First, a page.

The Offence: More Than Just Hamsik
Hi Slovakia fans, my name is Neil and for the next month and a half I’ll be blogging about the Slovakia national football team. My interest in Slovakia came through Napoli midfielder Marek Hamsik, as Napoli is my favourite Italian team and I’ve been following Hamsik’s development since he made the move from Brescia to Napoli. Once Slovakia got off to a strong start in their WC qualifying campaign, I became excited at the prospect of Hamsik showcasing his talent on the world stage. But as I quickly learned, Slovakia’s offence is more than just Napoli’s attacking midfielder. More after the jump.
First, I want to link to a couple of great articles about Slovakia. This one here is from Soccernet and introduces the team, and this one is from the offside’s world cup page and goes into the history of the Slovak program.
But back to the playes, and specifically the forwards. The front line is anchored by Stanislav Sestak, who led Slovakia with 6 goals in WC qualifying. The 27 year old starred for Slovan Bratislava and MSK Zilina before earning a move to Bochum in 2007. How influential is Sestak? Slovakia had only two losses in qualifying, both to Slovenia, and Sestak missed both games. He also scored goals in the 85th and 86th minute to give Slovakia a comeback win over Poland which was maybe the turning point in reaching the World Cup.
Sestak will likely be joined up front in Weiss’ 4-4-2 by Schalke’s Erik Jendrisek. The 23 year old has not been a solid fixture on the national team, but some impressive recent performances for Kaiserslautern made Schalke swoop for him before his contract with Lautern even expired. Another candidate to start is Besiktas star Filip Holosko. The youngster is a quick player who models his game after Thierry Henry, and has been a good prospect from a very young age.
If Weiss is looking for more experience, he may go with former captain Robert Vittek. The 28 year old has been in the Slovak program since 2001, and is the second most experienced player after Miroslav Karhan. If Vittek doesn’t start he could be an important second half sub, especially for his heading ability. Rounding out the group of five strikers is FC Moscow’s Martin Jakubko, who should have a very small role at the WC unless another player is injured.
Slovakia’s midfield, and in fact the entire team, is led by Captain Marek Hamsik. The 22 year old led Napoli in scoring last season and is on the wish list of Inter, Chelsea, and Man United. Hamsik’s tactical awareness and skill are second to none, and he scores at least 3/4 of the penalties he takes. Defensively he has struggled at times, but over the last three seasons in Serie A he has worked hard to improve that side of his game. Some Napoli fans knock him for drifting out of games and not dominating, but he scores so many big goals he doesn’t need to control a game for the entire 90 minutes.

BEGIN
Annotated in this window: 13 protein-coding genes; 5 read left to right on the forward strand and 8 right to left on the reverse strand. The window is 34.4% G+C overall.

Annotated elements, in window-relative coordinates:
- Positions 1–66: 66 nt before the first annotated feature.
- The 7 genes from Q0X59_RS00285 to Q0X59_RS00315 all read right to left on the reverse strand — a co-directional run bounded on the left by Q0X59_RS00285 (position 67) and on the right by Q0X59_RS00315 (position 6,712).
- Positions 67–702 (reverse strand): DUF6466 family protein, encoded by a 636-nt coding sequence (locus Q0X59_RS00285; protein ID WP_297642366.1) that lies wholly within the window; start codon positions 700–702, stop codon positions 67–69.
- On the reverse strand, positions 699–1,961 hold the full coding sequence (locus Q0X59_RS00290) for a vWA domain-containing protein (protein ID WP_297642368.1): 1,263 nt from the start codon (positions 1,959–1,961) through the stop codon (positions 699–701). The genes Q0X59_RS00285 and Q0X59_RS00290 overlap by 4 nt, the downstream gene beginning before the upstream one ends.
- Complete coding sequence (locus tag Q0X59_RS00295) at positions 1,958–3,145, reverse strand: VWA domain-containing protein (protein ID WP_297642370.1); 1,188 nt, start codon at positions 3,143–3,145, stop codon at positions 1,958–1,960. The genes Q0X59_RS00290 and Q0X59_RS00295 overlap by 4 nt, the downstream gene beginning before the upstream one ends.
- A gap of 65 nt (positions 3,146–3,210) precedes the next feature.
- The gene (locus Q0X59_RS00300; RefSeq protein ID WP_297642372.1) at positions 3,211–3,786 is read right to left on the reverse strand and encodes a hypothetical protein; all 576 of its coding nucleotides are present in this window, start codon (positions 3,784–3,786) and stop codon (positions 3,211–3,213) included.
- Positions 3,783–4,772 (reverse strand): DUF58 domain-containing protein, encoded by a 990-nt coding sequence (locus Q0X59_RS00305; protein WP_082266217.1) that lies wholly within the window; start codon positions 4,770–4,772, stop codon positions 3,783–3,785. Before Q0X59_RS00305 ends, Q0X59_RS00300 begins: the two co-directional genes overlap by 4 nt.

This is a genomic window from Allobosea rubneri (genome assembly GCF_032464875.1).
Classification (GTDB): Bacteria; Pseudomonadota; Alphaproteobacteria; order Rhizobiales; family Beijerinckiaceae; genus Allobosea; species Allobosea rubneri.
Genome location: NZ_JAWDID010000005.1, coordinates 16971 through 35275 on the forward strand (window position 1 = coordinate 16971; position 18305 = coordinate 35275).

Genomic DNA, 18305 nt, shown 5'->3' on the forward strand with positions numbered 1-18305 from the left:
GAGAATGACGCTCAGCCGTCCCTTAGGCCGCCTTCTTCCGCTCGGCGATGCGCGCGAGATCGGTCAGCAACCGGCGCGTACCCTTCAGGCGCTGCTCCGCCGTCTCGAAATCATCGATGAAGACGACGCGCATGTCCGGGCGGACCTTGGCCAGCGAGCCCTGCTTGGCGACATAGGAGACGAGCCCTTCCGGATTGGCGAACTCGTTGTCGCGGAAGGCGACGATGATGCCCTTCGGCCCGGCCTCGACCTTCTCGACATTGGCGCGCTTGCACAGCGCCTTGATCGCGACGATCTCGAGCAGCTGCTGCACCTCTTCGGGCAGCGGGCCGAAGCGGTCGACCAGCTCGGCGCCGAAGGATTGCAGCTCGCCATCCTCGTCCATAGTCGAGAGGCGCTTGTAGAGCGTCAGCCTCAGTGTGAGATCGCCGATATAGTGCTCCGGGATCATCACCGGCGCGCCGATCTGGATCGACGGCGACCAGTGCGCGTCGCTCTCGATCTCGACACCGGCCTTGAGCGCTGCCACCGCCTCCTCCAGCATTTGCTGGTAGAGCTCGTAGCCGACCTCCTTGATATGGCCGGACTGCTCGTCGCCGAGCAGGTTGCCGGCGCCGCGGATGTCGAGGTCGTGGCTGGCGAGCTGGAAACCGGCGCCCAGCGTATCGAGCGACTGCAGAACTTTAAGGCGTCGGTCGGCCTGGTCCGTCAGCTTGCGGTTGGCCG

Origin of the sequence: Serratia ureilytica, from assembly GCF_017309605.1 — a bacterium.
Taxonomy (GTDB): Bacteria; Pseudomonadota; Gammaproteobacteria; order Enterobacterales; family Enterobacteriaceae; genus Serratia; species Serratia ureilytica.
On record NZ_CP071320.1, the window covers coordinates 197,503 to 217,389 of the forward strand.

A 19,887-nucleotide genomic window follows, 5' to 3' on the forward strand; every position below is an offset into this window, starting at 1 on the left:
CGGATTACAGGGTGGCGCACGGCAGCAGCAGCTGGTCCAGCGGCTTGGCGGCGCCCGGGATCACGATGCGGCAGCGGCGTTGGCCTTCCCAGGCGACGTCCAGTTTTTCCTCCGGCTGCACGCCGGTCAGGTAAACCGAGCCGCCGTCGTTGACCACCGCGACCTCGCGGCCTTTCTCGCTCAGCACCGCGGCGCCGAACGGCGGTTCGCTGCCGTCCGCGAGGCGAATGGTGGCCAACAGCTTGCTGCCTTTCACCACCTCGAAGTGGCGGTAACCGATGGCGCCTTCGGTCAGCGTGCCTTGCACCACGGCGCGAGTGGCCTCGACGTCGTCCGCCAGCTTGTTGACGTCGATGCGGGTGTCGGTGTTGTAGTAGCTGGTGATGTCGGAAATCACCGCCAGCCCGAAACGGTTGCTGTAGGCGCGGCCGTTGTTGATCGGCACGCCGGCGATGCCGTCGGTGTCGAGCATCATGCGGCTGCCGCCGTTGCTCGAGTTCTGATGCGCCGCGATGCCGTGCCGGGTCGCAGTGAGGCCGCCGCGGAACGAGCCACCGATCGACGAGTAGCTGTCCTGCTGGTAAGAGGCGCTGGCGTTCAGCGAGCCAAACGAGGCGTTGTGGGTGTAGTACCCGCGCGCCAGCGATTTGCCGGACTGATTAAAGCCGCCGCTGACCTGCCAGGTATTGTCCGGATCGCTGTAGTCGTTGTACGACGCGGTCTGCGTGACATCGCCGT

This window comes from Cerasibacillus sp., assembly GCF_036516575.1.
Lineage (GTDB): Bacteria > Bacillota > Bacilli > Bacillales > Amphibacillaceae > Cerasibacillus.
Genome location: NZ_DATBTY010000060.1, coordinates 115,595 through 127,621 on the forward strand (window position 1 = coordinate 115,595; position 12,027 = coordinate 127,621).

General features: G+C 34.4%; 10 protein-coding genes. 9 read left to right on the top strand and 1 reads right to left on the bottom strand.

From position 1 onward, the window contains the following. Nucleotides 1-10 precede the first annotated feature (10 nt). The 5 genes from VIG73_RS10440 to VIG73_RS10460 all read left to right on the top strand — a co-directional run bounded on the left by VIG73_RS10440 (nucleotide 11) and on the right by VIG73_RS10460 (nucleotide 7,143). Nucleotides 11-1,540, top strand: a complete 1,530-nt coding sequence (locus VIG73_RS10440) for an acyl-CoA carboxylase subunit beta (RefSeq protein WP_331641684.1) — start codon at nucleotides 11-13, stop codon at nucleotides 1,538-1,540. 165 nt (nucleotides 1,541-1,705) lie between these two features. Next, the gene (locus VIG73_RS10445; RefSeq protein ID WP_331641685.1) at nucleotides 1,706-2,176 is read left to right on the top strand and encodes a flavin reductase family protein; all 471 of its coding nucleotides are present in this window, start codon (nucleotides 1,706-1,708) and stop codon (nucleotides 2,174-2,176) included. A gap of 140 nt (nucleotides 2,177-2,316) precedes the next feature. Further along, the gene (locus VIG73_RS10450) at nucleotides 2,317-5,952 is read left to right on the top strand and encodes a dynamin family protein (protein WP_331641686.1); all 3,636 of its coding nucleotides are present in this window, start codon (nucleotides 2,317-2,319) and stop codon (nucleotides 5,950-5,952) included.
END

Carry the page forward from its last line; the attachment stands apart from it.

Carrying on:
On the right flank is the manager’s son and namesake Vladimir Weiss. The 20 year old can cause problems with his crosses and has been training with Manchester City’s stars for the last two seasons. Last January he went on loan to Bolton Wanderers in order to get more playing time.
Rounding out the four starters are Jan Kozak and Kamil Kopunek. Kozak is the more offensive player and scored twice in WC qualifying. His specialty is long passes and dead ball situations. The role of holding midfielder is taken up by Kopunek, who does a lot of the dirty work.
Another noteworthy midfielder is Chelsea player Miroslav Stoch, who is a small attacking player and has to compete with Hamsik and Weiss for playing time in the Slovak team. Last season he was loaned to Dutch club FC Twente, where his creative talents were allowed to be shown every week. He may start somewhere in midfield for Slovakia.
Other backup midfielders include old man Miroslav Karhan, who will backup Kopunek, and Marek Sapara, who will backup Kozak. Zdenko Strba is another experienced defensive midfielder who plays often as a defender.
So that is a preview of the key players in Slovakia’s offence and midfield for the World Cup. Weiss experimented with a lot of different lineups during qualifying, and he might alter the lineup if necessary in South Africa depending on the opposition and the tactical requirements.
And finally, here’s a link to Slovakia’s 1-0 victory away to Poland that clinched a spot in South Africa. Poland was the better side, hitting a crossbar and missing an open net, but Slovakia hung on to their early goal and deserve their place in the World Cup.
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